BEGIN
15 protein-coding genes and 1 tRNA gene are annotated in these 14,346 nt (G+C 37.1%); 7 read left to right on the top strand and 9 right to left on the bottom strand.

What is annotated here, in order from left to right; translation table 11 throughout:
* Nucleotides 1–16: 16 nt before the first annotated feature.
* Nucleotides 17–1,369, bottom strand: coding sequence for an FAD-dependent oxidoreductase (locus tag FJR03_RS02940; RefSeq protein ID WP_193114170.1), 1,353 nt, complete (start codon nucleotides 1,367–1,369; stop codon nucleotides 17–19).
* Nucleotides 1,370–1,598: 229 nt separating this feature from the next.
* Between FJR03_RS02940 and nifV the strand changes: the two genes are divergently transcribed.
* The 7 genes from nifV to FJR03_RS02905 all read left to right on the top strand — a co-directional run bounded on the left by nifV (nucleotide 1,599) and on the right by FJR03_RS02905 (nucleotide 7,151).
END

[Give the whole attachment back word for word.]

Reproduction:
15 protein-coding genes and 1 tRNA gene are annotated in these 14,346 nt (G+C 37.1%); 7 read left to right on the top strand and 9 right to left on the bottom strand.

What is annotated here, in order from left to right; translation table 11 throughout:
* Nucleotides 1–16: 16 nt before the first annotated feature.
* Nucleotides 17–1,369, bottom strand: coding sequence for an FAD-dependent oxidoreductase (locus tag FJR03_RS02940; RefSeq protein ID WP_193114170.1), 1,353 nt, complete (start codon nucleotides 1,367–1,369; stop codon nucleotides 17–19).
* Nucleotides 1,370–1,598: 229 nt separating this feature from the next.
* Between FJR03_RS02940 and nifV the strand changes: the two genes are divergently transcribed.
* The 7 genes from nifV to FJR03_RS02905 all read left to right on the top strand — a co-directional run bounded on the left by nifV (nucleotide 1,599) and on the right by FJR03_RS02905 (nucleotide 7,151).